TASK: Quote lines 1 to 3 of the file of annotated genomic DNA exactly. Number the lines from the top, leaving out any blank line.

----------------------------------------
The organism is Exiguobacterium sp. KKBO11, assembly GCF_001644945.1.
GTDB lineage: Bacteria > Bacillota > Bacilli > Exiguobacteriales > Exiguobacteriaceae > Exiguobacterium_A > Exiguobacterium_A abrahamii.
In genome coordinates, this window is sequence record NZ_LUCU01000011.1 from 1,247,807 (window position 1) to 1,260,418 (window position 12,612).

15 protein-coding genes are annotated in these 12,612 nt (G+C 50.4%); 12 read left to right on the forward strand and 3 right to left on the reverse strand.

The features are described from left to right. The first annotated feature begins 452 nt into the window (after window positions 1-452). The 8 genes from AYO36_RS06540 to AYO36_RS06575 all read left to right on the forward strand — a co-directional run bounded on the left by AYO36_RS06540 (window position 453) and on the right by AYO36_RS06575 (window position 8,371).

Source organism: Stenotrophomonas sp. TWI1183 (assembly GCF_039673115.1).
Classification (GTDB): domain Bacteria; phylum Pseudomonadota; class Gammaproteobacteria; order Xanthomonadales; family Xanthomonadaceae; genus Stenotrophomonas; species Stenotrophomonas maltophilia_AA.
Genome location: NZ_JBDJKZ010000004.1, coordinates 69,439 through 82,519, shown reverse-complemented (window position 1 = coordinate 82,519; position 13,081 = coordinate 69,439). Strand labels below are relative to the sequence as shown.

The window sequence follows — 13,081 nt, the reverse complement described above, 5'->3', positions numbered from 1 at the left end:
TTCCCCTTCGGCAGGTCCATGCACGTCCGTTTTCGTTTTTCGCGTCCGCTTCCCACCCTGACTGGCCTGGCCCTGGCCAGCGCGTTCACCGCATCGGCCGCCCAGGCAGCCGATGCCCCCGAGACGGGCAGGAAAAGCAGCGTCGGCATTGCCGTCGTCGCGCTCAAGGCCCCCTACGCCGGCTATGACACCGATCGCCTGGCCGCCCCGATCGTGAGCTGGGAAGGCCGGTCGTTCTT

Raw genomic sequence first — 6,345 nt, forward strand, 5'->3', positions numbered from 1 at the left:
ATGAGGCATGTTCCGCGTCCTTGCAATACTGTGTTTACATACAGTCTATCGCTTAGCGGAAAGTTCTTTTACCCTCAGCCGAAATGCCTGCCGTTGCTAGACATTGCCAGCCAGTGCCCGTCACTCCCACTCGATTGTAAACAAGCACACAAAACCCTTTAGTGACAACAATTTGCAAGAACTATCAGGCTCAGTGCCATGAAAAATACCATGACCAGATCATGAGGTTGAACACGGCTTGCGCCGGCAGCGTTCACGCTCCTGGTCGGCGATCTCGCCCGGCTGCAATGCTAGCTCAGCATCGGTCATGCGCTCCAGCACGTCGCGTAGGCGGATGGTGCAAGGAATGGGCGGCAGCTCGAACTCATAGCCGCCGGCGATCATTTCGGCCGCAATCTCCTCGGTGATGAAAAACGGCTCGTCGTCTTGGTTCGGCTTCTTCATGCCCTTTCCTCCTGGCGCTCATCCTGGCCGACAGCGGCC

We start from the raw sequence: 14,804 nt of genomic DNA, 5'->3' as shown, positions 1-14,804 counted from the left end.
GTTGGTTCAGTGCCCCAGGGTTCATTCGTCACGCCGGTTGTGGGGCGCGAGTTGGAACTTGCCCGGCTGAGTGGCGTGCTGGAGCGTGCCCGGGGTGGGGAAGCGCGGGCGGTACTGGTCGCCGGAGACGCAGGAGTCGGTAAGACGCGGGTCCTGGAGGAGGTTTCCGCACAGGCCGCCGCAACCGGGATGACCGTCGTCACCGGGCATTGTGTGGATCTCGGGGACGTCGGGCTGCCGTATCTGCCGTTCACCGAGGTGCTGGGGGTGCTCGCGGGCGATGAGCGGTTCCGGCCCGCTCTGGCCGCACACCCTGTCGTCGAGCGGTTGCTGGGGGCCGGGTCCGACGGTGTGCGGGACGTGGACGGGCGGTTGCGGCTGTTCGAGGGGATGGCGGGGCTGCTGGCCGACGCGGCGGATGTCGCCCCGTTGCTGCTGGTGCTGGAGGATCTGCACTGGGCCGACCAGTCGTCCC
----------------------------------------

The organism is Exiguobacterium sp. KKBO11, assembly GCF_001644945.1.
GTDB lineage: Bacteria > Bacillota > Bacilli > Exiguobacteriales > Exiguobacteriaceae > Exiguobacterium_A > Exiguobacterium_A abrahamii.
In genome coordinates, this window is sequence record NZ_LUCU01000011.1 from 1,247,807 (window position 1) to 1,260,418 (window position 12,612).